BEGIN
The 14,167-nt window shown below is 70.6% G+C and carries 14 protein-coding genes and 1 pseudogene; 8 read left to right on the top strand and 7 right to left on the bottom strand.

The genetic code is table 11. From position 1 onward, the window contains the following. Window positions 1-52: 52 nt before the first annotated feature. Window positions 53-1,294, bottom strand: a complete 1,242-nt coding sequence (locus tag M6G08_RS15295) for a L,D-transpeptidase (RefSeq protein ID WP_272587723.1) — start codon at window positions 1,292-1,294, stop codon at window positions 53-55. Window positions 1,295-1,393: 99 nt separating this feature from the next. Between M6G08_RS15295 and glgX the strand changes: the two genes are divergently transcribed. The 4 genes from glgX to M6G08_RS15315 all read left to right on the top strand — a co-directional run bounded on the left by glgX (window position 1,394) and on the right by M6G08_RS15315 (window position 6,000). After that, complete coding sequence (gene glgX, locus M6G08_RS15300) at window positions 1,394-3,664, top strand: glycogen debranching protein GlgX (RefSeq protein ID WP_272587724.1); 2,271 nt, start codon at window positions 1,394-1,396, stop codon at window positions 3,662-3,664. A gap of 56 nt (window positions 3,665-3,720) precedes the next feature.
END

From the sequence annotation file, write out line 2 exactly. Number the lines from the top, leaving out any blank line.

The genetic code is table 11. From position 1 onward, the window contains the following. Window positions 1-52: 52 nt before the first annotated feature. Window positions 53-1,294, bottom strand: a complete 1,242-nt coding sequence (locus tag M6G08_RS15295) for a L,D-transpeptidase (RefSeq protein ID WP_272587723.1) — start codon at window positions 1,292-1,294, stop codon at window positions 53-55. Window positions 1,295-1,393: 99 nt separating this feature from the next. Between M6G08_RS15295 and glgX the strand changes: the two genes are divergently transcribed. The 4 genes from glgX to M6G08_RS15315 all read left to right on the top strand — a co-directional run bounded on the left by glgX (window position 1,394) and on the right by M6G08_RS15315 (window position 6,000). After that, complete coding sequence (gene glgX, locus M6G08_RS15300) at window positions 1,394-3,664, top strand: glycogen debranching protein GlgX (RefSeq protein ID WP_272587724.1); 2,271 nt, start codon at window positions 1,394-1,396, stop codon at window positions 3,662-3,664. A gap of 56 nt (window positions 3,665-3,720) precedes the next feature.